Thursday, September 10, 2009

The Public Option for Healthcare: Logical Flaws in the Argument Against

I am mystified by the arguments presented by opponents of the “public option” for health insurance. Their line of reasoning has a rather obvious logical flaw. The gist of the argument against the public option is that it would lead to a government take over of the entire health care system because private insurers couldn’t compete with the government. Opponents of the public option say that would be a bad outcome because government-run-health care would not be able to provide the kind of health care services people want and need. Their underlying assumption is that any health care plan run by the government would be an inferior product compared to private health insurance.

But, that assumption is the source of the logical flaw. Since when is it a competitive advantage to offer an inferior undesirable product? If public health care were really as bad as opponents claim, why would anyone choose it? It seems that the real fear opponents of the public option have is that many people might find it an attractive choice. But, if it’s an attractive choice, why is that a problem?

Actually the market place is full of examples where private, for-profit companies compete successfully against government-run or non-profit entities.

My job at a private college is not threatened by the existence of cheaper public schools.

Rural electric cooperatives are not a threat to for-profit electric companies because those companies do not find it profitable to serve the rural market.

Package delivery services provided by private companies such as UPS and FedEx compete successfully against the “public option” of the U. S. Postal Service.

The existence of member-run credit unions did not put private banks out of business.

In fact the banks managed to fail by themselves; no outside competition was needed. That fact calls into question the entire assumption that privately-owned equals competent and efficient while government-run equals inept and wasteful. To borrow the title of a recent book on the collapse of Lehman Brothers, “a colossal failure of common sense ” permeates the management of many privately run companies.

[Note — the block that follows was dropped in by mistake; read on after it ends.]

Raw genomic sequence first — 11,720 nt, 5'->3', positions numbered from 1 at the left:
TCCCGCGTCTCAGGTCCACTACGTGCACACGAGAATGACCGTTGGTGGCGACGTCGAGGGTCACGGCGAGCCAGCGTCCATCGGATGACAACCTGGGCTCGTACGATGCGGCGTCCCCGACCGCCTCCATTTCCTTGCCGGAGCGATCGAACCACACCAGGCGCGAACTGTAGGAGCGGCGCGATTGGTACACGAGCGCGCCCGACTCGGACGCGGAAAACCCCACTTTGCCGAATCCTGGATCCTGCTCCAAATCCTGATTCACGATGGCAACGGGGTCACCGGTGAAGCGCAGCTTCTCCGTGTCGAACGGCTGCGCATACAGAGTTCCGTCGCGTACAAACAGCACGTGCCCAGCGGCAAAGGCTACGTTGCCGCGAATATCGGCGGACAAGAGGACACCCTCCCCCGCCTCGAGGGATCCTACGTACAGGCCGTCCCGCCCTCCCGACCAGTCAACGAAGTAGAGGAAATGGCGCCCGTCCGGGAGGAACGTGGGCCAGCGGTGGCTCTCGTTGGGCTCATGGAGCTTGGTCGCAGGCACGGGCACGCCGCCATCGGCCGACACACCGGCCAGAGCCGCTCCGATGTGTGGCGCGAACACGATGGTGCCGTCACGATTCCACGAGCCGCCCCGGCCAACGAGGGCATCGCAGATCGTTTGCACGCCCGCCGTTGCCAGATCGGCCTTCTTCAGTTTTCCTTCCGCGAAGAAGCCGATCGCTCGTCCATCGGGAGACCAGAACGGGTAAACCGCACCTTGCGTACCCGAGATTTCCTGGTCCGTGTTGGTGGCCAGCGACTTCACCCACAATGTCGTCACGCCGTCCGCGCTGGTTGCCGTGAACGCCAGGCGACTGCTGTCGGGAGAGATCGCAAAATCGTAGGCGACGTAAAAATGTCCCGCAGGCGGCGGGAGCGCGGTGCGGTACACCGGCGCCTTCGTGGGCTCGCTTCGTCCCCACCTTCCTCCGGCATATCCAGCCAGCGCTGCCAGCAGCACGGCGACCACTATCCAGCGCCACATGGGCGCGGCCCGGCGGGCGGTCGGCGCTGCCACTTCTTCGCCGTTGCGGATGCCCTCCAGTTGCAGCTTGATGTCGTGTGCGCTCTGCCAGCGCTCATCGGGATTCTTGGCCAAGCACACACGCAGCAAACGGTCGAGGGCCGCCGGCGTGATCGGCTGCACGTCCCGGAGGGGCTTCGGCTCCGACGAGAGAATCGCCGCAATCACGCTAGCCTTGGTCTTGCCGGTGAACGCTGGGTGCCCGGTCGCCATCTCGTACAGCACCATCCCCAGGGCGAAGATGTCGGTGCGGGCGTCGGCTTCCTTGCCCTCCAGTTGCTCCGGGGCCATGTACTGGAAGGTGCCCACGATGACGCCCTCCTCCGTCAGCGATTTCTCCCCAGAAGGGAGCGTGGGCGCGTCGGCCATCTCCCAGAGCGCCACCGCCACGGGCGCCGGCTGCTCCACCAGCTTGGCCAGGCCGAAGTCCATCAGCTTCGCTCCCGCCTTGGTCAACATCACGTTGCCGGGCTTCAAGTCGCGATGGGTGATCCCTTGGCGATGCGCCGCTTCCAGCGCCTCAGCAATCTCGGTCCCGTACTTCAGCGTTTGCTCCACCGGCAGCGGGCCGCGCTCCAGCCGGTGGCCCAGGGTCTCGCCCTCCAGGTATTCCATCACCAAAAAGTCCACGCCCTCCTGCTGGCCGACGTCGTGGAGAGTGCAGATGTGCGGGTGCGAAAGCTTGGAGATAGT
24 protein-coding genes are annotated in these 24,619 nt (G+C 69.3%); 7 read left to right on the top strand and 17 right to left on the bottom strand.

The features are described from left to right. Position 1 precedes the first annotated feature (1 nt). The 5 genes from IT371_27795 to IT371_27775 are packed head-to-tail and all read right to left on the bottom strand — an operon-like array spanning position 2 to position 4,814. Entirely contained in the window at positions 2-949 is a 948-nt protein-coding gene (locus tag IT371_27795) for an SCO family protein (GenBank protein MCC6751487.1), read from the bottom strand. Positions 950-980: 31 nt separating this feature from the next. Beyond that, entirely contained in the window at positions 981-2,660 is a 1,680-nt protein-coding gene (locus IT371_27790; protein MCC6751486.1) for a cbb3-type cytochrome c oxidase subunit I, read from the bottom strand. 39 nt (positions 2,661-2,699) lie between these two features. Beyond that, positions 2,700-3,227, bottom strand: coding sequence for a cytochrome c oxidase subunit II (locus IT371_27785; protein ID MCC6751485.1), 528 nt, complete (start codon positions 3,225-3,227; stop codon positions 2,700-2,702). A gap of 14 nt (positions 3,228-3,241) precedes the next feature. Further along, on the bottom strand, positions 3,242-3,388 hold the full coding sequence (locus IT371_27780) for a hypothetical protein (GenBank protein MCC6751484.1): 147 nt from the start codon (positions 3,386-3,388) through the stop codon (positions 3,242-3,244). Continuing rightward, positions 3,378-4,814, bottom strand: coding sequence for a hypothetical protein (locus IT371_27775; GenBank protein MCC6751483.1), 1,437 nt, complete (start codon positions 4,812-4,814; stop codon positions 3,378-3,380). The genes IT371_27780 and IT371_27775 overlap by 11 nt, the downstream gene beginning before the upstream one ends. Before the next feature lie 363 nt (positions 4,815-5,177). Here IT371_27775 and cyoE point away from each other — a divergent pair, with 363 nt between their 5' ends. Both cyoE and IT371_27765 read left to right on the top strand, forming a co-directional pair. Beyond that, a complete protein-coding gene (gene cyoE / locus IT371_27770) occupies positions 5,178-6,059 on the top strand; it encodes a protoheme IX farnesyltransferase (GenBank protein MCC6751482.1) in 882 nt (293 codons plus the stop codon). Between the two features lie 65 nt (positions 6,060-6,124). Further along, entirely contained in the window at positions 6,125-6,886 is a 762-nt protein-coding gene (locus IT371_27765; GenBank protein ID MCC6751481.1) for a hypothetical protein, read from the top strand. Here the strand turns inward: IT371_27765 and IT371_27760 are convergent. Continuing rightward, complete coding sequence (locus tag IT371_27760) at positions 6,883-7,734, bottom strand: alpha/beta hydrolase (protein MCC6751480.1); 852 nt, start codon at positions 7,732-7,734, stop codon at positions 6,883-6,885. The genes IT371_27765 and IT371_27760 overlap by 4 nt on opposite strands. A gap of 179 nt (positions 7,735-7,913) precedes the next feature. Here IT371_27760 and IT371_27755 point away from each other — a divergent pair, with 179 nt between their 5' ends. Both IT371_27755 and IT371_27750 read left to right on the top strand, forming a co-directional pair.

No organization, public or private, is immune from ineptness and mismanagement. But, if I worked for an organization that I perceived as incompetent, I would work to fix the problems or find another job. I would not contribute to the problems just to prove my point that the organization is dysfunctional. Unfortunately, many members of Congress work for the government solely to prove that government doesn't work.

Actually, private and non-profit health insurers already compete head-to-head in the marketplace. My health plan through my employer is with a non-profit company. Its existence hasn’t put the private for-profit health insurers in my state out of business. I fail to see how public health insurance for people not currently served can be a threat to the existing private insurance system.

No one has suggested that private insurance and private health care be outlawed. This being America, I have no doubt that those who have the jobs and income that provide adequate health care will continue to receive the kind of care to which they are accustomed. The issue is how do we as a nation provide care for the tens of millions of fellow citizens who are not served by the current system. Many of the uninsured have zero options available. Every other developed nation in the Western world takes care of its citizens. How can the richest nation of them all, claim it cannot afford to?

Joseph Ganem is a physicist and author of the award-winning The Two Headed Quarter: How to See Through Deceptive Numbers and Save Money on Everything You Buy

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